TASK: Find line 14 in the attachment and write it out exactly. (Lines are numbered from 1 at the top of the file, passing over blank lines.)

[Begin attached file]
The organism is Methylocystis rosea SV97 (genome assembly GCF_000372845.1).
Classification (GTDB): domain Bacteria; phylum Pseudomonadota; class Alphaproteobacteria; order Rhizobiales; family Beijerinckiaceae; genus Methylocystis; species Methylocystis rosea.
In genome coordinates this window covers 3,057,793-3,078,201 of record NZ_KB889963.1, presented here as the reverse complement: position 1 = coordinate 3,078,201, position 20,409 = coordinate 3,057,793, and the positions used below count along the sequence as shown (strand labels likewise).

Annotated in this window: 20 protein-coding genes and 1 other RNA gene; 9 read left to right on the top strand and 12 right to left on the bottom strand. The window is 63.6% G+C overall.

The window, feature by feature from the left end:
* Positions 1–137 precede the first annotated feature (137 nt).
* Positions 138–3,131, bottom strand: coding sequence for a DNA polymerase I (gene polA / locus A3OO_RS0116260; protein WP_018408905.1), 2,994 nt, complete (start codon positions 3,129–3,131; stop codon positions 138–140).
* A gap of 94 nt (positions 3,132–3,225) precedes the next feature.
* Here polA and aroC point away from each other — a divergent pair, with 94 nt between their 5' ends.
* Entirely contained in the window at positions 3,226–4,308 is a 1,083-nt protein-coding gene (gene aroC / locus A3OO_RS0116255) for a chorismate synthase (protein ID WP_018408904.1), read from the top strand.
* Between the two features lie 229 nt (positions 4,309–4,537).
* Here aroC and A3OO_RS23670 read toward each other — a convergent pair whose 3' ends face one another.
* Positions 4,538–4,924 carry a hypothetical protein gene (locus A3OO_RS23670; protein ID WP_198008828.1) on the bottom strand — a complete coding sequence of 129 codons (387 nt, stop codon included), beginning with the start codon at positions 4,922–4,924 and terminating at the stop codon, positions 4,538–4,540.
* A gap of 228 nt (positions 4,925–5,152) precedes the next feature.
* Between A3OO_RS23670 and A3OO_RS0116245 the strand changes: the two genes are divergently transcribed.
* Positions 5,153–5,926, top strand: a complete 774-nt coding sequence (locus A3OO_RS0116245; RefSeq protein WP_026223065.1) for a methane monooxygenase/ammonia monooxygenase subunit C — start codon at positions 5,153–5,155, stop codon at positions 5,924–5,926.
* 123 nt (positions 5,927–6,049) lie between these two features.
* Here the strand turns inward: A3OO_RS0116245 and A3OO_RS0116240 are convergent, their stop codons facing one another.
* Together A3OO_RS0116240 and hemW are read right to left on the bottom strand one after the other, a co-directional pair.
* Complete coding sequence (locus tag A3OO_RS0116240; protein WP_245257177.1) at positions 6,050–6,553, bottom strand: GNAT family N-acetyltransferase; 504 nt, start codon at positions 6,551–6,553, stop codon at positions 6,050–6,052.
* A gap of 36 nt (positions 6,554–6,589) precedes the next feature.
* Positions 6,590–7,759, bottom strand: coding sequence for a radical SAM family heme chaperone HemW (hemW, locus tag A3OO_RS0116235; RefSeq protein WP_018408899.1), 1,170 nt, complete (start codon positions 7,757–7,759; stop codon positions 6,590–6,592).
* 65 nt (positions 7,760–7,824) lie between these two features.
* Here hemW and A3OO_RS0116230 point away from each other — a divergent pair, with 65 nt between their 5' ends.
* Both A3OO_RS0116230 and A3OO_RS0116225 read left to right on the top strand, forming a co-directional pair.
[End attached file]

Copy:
* A gap of 228 nt (positions 4,925–5,152) precedes the next feature.